As we write her, we need to understand we are not writing a manifesto, but a strong character who exists in a world. She is not single-minded: that negates openness and vulnerability. She is not always right: that negates growth and arc. She is not always pleasant/abrasive: that negates humanity. More importantly: she is not you.

One of the greatest obstacles I remember trying to overcome (I still am to a certain extent) was creating characters that did not have too much of me in them. Every creation has a little bit of the creator in it, of course, but we still need to be able to mold characters into something that we may not have much to do with. This is how we create realistic criminals; believable heroes; relatable fantastic beasts like dragons.

Get out of your own head. This is for all the men writing women (and women writing men could take a note too).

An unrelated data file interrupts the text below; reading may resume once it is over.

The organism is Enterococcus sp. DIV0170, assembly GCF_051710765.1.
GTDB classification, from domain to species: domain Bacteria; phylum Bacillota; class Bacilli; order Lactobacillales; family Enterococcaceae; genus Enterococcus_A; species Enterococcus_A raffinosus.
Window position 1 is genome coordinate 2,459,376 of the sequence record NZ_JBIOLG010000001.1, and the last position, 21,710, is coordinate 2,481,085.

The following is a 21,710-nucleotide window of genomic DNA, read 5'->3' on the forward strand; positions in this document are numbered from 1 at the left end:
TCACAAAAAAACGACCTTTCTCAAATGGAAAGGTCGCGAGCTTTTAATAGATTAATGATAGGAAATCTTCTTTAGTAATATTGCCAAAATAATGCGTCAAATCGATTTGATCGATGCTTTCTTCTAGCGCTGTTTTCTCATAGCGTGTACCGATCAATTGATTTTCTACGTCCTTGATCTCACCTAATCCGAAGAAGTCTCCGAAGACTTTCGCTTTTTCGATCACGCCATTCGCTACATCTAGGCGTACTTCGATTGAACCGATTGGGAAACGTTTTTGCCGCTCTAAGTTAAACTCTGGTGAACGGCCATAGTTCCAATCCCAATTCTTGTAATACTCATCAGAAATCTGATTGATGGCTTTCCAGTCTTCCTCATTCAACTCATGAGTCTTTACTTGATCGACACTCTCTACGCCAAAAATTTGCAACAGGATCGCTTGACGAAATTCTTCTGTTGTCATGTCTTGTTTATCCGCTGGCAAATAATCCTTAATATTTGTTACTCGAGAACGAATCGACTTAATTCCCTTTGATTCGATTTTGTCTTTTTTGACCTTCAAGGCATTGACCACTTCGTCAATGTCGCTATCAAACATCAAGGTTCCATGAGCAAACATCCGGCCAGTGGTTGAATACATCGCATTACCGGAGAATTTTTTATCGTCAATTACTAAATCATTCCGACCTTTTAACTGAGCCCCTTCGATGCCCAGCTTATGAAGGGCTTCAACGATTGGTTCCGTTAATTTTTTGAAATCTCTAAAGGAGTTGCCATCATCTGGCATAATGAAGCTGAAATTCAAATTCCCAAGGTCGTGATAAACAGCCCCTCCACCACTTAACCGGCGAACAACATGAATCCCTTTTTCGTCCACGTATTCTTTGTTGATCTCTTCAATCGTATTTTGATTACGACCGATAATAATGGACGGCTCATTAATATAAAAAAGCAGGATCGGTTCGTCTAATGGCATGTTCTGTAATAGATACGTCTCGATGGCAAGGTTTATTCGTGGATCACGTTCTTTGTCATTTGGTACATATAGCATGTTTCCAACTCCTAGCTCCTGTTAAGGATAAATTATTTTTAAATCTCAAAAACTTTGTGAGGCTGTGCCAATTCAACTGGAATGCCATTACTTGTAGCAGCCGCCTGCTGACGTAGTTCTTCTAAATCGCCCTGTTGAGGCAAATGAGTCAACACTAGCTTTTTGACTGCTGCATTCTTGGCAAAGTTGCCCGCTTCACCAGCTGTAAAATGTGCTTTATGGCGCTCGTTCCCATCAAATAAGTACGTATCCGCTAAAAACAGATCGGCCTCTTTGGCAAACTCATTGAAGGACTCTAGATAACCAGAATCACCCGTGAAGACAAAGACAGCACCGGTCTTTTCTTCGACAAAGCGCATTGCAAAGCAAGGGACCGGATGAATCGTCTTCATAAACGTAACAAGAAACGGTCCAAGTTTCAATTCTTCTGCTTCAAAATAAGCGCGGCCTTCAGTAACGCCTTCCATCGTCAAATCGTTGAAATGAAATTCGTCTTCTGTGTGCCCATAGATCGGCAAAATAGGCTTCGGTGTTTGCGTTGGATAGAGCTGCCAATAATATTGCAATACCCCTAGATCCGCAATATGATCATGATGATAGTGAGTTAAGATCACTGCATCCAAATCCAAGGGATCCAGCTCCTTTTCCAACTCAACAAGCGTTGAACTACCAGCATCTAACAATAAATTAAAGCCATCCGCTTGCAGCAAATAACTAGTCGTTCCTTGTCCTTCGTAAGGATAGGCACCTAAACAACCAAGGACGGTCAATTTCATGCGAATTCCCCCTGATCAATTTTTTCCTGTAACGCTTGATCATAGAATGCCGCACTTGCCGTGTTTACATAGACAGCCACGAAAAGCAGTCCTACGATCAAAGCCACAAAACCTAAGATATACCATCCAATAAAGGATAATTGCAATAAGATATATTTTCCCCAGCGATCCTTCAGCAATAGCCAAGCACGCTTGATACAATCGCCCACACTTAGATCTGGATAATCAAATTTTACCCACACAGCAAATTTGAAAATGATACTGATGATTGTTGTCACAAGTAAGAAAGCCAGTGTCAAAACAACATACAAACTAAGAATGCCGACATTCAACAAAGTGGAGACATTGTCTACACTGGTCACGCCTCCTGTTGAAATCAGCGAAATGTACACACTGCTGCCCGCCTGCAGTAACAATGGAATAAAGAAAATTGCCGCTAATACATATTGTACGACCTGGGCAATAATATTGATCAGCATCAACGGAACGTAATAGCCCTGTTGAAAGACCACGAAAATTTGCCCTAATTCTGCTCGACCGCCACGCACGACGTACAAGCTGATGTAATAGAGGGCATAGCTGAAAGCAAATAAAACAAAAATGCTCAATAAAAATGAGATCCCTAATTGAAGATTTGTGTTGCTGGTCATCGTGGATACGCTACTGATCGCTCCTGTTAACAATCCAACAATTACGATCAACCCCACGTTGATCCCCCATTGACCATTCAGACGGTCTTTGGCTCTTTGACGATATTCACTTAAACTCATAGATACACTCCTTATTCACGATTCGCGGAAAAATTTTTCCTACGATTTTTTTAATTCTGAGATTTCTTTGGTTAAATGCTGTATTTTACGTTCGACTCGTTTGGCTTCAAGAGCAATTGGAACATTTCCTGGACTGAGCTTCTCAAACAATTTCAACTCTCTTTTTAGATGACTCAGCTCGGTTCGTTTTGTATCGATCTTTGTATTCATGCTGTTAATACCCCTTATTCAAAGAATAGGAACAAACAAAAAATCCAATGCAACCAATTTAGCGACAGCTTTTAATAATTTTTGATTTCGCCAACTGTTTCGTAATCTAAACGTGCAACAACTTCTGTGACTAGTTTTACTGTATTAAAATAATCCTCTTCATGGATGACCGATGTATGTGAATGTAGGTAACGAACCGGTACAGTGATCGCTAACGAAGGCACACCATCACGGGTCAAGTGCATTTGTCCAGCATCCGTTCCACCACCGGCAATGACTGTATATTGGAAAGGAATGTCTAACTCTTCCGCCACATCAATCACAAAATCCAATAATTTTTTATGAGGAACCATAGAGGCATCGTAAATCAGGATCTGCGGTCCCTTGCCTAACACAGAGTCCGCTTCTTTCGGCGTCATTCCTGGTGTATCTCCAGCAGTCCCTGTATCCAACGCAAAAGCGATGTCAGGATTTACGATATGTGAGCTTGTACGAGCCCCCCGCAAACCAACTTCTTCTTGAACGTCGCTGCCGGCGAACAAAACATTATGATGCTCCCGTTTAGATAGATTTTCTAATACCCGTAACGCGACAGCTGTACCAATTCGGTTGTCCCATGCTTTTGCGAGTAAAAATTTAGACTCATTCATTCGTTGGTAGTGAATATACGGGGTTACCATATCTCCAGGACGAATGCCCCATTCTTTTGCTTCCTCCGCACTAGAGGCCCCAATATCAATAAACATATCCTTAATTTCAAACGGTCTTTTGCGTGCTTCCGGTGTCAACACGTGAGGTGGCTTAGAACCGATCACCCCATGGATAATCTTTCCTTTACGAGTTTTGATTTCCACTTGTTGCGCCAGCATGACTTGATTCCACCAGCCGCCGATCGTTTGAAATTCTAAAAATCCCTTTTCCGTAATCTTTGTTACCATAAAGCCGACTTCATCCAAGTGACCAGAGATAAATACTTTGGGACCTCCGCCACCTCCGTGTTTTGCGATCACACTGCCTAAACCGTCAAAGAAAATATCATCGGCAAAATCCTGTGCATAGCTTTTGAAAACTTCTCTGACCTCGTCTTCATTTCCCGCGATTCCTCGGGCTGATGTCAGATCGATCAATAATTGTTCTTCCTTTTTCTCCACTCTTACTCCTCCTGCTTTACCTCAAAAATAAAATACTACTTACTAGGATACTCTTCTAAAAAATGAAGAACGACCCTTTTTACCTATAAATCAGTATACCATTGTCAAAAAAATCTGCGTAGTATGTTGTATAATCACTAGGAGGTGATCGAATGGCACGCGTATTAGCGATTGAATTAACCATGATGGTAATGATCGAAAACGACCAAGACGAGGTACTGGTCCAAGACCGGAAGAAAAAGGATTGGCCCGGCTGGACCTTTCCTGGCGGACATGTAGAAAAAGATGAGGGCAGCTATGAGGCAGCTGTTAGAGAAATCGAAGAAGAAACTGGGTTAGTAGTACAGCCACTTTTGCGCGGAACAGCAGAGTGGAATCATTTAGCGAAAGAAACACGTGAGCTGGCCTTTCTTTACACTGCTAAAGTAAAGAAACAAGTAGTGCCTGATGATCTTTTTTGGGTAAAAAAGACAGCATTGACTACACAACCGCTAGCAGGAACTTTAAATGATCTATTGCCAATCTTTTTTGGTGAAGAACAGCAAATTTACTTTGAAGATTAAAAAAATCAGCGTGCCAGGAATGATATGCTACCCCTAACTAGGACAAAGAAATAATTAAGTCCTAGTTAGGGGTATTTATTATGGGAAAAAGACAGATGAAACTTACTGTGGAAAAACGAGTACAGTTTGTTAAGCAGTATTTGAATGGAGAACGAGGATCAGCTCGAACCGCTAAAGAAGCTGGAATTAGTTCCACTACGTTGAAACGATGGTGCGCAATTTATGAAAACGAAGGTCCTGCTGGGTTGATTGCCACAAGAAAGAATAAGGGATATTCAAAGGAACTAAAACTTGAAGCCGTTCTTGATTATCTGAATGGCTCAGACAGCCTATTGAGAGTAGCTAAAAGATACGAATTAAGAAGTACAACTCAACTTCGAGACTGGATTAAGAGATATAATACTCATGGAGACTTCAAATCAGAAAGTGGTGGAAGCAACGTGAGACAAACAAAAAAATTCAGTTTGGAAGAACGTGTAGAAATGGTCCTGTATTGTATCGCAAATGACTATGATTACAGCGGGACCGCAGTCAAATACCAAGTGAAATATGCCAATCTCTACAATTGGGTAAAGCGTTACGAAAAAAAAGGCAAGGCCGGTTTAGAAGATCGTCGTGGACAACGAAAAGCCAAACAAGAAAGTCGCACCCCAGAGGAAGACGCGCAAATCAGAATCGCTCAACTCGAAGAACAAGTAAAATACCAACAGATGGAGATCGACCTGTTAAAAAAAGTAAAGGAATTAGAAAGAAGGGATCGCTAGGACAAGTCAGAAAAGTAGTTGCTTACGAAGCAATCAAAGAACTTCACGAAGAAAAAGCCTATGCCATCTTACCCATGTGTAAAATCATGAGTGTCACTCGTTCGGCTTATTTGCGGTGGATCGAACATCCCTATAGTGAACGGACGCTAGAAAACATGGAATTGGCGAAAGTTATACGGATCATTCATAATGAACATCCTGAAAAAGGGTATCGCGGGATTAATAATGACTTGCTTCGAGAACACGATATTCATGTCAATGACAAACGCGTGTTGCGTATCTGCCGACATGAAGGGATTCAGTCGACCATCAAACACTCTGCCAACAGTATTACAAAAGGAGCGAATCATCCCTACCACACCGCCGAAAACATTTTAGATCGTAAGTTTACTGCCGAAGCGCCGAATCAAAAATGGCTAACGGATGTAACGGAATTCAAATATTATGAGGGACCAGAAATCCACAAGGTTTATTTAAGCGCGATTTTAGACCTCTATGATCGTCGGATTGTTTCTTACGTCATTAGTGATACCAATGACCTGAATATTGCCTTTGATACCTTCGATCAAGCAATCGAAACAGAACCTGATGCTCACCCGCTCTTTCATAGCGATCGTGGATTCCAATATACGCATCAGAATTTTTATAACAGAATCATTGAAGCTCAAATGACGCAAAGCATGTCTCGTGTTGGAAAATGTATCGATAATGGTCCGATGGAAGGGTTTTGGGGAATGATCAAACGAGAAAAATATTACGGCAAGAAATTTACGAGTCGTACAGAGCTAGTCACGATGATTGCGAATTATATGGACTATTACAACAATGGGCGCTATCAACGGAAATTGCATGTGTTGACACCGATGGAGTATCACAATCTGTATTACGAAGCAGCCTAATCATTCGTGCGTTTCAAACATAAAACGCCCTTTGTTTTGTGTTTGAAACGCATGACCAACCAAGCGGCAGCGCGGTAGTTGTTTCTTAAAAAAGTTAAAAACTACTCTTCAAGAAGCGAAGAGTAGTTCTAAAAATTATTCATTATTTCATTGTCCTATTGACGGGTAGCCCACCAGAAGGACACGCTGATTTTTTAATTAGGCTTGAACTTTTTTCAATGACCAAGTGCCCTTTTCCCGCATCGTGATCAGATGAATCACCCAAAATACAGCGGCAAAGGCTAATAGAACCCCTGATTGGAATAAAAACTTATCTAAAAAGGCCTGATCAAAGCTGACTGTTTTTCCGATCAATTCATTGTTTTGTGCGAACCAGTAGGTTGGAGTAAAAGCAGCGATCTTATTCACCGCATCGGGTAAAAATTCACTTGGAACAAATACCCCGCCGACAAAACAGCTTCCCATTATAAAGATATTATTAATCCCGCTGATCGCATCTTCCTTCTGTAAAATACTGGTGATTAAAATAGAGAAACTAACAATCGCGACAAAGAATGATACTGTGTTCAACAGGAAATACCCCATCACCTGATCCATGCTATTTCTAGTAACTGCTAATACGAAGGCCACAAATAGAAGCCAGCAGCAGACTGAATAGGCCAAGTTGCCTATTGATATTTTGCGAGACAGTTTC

Fellas, do not write a woman as you think a woman should talk or should behave. Purge all that "a woman should; a woman would" nonsense from your head. Write a person. Write a character.

A good exercise is to write without thinking of the sex or gender of the character. Picture them like a three-dimensional stick figure and go from there. Whether it's an action scene you're writing, or a sex scene, or romance, violence... it doesn't matter. Write the scene focusing only on the characters and their surroundings. Care only that everything is functioning accordingly to the rules of the world (the rules established by the author in a real setting, or fantasy, sci-fi, etc.). 

Every time you catch yourself thinking something on the lines of "a woman here would..." metaphorically smack yourself in the head and reset. There are no set rules governing how a specific sex or gender generally behaves. Forcing your perception on your characters will likely end up removing layers, instead of adding them, making the characters flat and colorless.